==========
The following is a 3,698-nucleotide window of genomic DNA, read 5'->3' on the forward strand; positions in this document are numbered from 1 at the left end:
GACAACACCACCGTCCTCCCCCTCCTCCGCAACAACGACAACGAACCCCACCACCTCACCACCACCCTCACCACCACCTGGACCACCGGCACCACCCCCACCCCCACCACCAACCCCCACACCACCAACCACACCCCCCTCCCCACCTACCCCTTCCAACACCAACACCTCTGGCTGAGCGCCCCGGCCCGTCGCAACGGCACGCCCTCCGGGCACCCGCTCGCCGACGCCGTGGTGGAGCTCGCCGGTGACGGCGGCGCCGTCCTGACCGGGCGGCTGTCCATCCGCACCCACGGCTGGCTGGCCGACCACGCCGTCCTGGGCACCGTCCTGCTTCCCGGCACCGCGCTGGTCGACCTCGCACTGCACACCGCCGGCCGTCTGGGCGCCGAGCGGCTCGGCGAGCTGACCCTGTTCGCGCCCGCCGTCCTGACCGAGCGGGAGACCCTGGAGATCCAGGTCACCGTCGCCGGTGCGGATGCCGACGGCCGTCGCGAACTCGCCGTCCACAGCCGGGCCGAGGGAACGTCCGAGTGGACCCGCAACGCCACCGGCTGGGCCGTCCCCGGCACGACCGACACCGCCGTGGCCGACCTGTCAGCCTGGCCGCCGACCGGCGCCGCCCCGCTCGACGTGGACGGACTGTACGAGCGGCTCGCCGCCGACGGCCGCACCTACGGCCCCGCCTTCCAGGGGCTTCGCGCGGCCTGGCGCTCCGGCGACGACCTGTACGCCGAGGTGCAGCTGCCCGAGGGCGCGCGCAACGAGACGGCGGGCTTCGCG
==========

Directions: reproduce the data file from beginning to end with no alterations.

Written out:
The following is a 3,698-nucleotide window of genomic DNA, read 5'->3' on the forward strand; positions in this document are numbered from 1 at the left end:
GACAACACCACCGTCCTCCCCCTCCTCCGCAACAACGACAACGAACCCCACCACCTCACCACCACCCTCACCACCACCTGGACCACCGGCACCACCCCCACCCCCACCACCAACCCCCACACCACCAACCACACCCCCCTCCCCACCTACCCCTTCCAACACCAACACCTCTGGCTGAGCGCCCCGGCCCGTCGCAACGGCACGCCCTCCGGGCACCCGCTCGCCGACGCCGTGGTGGAGCTCGCCGGTGACGGCGGCGCCGTCCTGACCGGGCGGCTGTCCATCCGCACCCACGGCTGGCTGGCCGACCACGCCGTCCTGGGCACCGTCCTGCTTCCCGGCACCGCGCTGGTCGACCTCGCACTGCACACCGCCGGCCGTCTGGGCGCCGAGCGGCTCGGCGAGCTGACCCTGTTCGCGCCCGCCGTCCTGACCGAGCGGGAGACCCTGGAGATCCAGGTCACCGTCGCCGGTGCGGATGCCGACGGCCGTCGCGAACTCGCCGTCCACAGCCGGGCCGAGGGAACGTCCGAGTGGACCCGCAACGCCACCGGCTGGGCCGTCCCCGGCACGACCGACACCGCCGTGGCCGACCTGTCAGCCTGGCCGCCGACCGGCGCCGCCCCGCTCGACGTGGACGGACTGTACGAGCGGCTCGCCGCCGACGGCCGCACCTACGGCCCCGCCTTCCAGGGGCTTCGCGCGGCCTGGCGCTCCGGCGACGACCTGTACGCCGAGGTGCAGCTGCCCGAGGGCGCGCGCAACGAGACGGCGGGCTTCGCG